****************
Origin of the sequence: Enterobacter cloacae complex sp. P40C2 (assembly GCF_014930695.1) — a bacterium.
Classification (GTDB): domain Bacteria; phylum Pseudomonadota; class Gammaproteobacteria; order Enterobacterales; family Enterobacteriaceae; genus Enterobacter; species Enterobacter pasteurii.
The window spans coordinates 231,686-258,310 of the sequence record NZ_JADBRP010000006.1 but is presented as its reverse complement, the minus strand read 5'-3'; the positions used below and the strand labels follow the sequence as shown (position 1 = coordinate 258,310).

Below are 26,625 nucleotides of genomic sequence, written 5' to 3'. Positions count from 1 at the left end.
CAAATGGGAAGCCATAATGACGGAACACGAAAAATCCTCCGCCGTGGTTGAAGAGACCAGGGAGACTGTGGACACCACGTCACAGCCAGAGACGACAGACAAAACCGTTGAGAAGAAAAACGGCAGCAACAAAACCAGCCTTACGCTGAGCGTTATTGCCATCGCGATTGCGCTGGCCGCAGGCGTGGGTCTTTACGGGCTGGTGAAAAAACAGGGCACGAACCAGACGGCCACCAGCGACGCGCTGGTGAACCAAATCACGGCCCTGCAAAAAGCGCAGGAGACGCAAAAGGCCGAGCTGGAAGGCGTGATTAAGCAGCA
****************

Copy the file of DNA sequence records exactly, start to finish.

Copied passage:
Origin of the sequence: Enterobacter cloacae complex sp. P40C2 (assembly GCF_014930695.1) — a bacterium.
Classification (GTDB): domain Bacteria; phylum Pseudomonadota; class Gammaproteobacteria; order Enterobacterales; family Enterobacteriaceae; genus Enterobacter; species Enterobacter pasteurii.
The window spans coordinates 231,686-258,310 of the sequence record NZ_JADBRP010000006.1 but is presented as its reverse complement, the minus strand read 5'-3'; the positions used below and the strand labels follow the sequence as shown (position 1 = coordinate 258,310).

Below are 26,625 nucleotides of genomic sequence, written 5' to 3'. Positions count from 1 at the left end.
CAAATGGGAAGCCATAATGACGGAACACGAAAAATCCTCCGCCGTGGTTGAAGAGACCAGGGAGACTGTGGACACCACGTCACAGCCAGAGACGACAGACAAAACCGTTGAGAAGAAAAACGGCAGCAACAAAACCAGCCTTACGCTGAGCGTTATTGCCATCGCGATTGCGCTGGCCGCAGGCGTGGGTCTTTACGGGCTGGTGAAAAAACAGGGCACGAACCAGACGGCCACCAGCGACGCGCTGGTGAACCAAATCACGGCCCTGCAAAAAGCGCAGGAGACGCAAAAGGCCGAGCTGGAAGGCGTGATTAAGCAGCA